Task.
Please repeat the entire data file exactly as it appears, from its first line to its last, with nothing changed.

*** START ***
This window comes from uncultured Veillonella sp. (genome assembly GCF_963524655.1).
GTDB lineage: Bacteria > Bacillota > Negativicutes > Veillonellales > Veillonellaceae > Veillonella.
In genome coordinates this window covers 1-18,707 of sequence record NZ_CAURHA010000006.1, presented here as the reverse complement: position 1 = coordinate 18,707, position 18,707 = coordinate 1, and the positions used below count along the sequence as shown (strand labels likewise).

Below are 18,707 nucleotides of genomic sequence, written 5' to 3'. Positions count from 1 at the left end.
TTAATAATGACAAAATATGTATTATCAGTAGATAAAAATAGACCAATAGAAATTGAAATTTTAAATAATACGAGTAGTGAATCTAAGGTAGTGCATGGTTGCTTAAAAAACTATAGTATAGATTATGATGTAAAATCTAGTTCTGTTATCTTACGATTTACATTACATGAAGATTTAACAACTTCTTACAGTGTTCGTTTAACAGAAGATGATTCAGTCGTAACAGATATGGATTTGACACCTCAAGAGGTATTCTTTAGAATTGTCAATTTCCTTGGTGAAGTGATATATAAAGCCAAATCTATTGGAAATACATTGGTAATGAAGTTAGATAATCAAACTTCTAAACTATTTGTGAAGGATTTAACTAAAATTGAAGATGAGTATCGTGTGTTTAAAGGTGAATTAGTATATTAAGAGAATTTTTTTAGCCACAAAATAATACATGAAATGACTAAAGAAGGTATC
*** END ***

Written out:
This window comes from uncultured Veillonella sp. (genome assembly GCF_963524655.1).
GTDB lineage: Bacteria > Bacillota > Negativicutes > Veillonellales > Veillonellaceae > Veillonella.
In genome coordinates this window covers 1-18,707 of sequence record NZ_CAURHA010000006.1, presented here as the reverse complement: position 1 = coordinate 18,707, position 18,707 = coordinate 1, and the positions used below count along the sequence as shown (strand labels likewise).

Below are 18,707 nucleotides of genomic sequence, written 5' to 3'. Positions count from 1 at the left end.
TTAATAATGACAAAATATGTATTATCAGTAGATAAAAATAGACCAATAGAAATTGAAATTTTAAATAATACGAGTAGTGAATCTAAGGTAGTGCATGGTTGCTTAAAAAACTATAGTATAGATTATGATGTAAAATCTAGTTCTGTTATCTTACGATTTACATTACATGAAGATTTAACAACTTCTTACAGTGTTCGTTTAACAGAAGATGATTCAGTCGTAACAGATATGGATTTGACACCTCAAGAGGTATTCTTTAGAATTGTCAATTTCCTTGGTGAAGTGATATATAAAGCCAAATCTATTGGAAATACATTGGTAATGAAGTTAGATAATCAAACTTCTAAACTATTTGTGAAGGATTTAACTAAAATTGAAGATGAGTATCGTGTGTTTAAAGGTGAATTAGTATATTAAGAGAATTTTTTTAGCCACAAAATAATACATGAAATGACTAAAGAAGGTATC